• Perhaps you could define, or provide a link to what youunderstand Newcomb's problem to be ? – user2808054 Apr 1 '15 at 13:22

The status of Newcomb's scenario is a matter of controversy. However, it does seem that either (1) free will is illusory, or that (2) Newcomb's scenario is itself paradoxical.

Newcomb's scenario involves a "predictor" i.e. a kind of "prophet" who is (nearly) infallible in his predictions. If this ingredient is even coherent, if a "predictor" is even a possibility, it implies that the future is determined in advance. For the predictor could not tell the future, unless there was a (pre-determined) future to be told.

• Yes, exactly. That is the reason why I am on the materialistic position as much as possible. When Predictor, or Deity things are involved, how it may look like a science or philosophy, it is to me a "play of words". – Kentaro Tomono Mar 19 '15 at 1:15
• Can one think of Newcomb's problem without thinking of anything supernatural? – 201044 Mar 20 '15 at 16:35
• @201044 Yes, it seems possible. – Ram Tobolski Mar 20 '15 at 17:39
• If free will is illusory then this implies when one 'does something' or 'chooses some alternative' one is really 'being compelled to 'do something' by some 'internal behavioral algorithms' and/or some external 'interference' ; and one just 'thinks' one is doing this 'something' of 'their own free will', like a delusion. Actually how can someone be compelled to do some 'task' like a robot carrying out a program and be 'aware' of what they themselves are doing yet not really have any 'personal' input into what is happening at each 'step' of the tasks being done? – 201044 Mar 25 '15 at 2:15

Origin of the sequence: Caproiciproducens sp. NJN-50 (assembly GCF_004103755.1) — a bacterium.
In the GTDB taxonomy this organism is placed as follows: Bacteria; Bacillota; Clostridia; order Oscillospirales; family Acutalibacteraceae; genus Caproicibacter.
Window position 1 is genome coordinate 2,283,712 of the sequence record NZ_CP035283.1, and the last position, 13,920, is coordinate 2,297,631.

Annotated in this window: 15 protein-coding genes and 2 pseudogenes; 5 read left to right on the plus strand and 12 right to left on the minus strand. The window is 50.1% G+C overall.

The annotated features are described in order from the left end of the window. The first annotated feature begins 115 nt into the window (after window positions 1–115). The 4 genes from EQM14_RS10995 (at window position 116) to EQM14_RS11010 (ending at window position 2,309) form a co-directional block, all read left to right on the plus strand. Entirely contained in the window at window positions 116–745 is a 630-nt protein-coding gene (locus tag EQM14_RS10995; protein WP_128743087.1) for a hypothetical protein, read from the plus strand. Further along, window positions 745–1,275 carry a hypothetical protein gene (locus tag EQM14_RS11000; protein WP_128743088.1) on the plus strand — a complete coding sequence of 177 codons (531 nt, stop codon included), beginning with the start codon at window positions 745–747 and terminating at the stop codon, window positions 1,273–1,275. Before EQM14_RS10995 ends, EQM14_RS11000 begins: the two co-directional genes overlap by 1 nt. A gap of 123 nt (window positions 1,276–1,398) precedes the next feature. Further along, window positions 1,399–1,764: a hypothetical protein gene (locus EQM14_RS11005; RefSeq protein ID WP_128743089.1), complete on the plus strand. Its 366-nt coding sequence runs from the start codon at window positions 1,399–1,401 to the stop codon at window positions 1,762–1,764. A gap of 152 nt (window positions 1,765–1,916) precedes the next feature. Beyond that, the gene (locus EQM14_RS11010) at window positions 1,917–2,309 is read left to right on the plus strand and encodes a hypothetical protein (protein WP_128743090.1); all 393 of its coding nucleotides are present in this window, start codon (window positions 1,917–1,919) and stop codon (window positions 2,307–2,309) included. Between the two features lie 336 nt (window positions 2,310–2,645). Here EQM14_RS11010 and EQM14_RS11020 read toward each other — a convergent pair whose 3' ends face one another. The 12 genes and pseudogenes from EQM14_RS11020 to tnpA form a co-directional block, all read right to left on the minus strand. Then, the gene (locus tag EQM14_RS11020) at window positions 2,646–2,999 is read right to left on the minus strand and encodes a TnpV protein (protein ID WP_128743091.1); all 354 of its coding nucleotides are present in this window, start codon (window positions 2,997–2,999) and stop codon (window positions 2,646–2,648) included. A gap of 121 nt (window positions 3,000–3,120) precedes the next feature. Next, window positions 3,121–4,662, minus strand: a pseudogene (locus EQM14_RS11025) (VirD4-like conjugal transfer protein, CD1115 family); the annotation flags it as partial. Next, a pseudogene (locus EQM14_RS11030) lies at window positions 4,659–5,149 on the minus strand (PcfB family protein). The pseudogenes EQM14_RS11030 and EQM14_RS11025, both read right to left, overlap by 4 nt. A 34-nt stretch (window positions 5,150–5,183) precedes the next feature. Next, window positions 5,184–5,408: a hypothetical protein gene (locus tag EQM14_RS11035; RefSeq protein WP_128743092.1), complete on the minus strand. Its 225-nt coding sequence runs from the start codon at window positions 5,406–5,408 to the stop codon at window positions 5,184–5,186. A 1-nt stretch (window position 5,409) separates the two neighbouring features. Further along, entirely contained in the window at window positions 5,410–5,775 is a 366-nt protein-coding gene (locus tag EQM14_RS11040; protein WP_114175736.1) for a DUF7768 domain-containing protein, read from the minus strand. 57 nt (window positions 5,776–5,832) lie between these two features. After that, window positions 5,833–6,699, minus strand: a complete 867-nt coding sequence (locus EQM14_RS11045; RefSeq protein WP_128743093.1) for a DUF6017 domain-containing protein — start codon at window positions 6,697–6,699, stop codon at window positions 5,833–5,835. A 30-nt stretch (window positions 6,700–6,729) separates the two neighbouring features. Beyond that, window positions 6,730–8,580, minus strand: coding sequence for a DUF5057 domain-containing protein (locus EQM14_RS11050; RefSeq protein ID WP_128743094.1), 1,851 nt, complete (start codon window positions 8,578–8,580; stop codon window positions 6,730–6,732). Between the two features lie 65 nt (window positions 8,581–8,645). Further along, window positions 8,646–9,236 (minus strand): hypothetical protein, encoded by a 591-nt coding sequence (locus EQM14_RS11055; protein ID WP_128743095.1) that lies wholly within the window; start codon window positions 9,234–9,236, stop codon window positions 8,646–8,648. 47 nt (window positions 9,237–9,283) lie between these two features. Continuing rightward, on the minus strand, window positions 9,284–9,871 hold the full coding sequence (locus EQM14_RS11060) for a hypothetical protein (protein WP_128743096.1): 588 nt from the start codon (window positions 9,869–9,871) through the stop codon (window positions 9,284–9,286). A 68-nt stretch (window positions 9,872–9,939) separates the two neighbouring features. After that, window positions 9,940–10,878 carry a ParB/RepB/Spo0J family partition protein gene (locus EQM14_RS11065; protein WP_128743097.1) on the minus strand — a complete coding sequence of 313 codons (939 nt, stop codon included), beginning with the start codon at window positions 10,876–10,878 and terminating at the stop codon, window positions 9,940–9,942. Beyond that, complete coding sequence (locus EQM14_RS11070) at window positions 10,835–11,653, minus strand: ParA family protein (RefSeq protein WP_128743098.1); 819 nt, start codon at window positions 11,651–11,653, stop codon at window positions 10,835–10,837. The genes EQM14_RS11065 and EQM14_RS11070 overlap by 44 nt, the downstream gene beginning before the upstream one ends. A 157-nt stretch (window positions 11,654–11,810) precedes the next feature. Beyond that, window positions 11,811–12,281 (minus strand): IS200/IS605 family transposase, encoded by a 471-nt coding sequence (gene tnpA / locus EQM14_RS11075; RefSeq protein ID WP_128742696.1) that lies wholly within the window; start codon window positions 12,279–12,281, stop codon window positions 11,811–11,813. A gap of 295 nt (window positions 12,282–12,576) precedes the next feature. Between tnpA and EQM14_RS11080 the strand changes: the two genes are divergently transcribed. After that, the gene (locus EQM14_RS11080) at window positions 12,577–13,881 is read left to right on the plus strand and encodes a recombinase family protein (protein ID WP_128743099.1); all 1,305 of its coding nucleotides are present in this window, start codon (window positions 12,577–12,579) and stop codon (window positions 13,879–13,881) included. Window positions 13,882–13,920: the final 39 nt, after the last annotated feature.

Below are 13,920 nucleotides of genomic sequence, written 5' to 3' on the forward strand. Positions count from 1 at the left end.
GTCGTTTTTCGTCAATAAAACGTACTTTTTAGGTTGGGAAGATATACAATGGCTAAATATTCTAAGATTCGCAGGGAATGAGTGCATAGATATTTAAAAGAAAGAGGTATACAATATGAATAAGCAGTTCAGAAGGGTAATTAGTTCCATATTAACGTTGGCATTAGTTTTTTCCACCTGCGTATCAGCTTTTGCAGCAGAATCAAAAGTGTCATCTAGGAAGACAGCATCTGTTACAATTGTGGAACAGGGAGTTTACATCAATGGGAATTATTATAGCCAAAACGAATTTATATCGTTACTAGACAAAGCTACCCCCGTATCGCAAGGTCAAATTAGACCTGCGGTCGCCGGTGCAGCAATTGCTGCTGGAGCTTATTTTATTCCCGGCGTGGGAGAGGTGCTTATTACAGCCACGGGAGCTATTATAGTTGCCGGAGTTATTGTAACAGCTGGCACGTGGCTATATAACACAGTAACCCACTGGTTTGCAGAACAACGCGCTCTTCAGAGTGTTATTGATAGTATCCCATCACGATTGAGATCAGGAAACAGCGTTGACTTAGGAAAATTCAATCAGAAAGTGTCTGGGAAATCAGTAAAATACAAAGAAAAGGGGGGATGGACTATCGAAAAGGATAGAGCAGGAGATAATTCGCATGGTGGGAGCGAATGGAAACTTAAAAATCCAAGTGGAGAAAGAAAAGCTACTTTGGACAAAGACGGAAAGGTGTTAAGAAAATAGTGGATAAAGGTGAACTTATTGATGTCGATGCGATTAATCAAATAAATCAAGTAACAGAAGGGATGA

• @2 I don't think there needs to be compulsion. You do or abstain as you want. It's what you want that is being determined by other factors. – Ram Tobolski Mar 25 '15 at 17:44

Newcomb's "Predictor" only has a reputation for being very good at predicting one specific action. That is far away from "the future is pre-determined". And for Newcomb's problem, it is quite irrelevant exactly how good the predictor is. For Newcomb's problem, it is enough to convince you that you are playing against such a being. The "Predictor" doesn't even need to exist, as long as you are made to believe that he/she/it exists.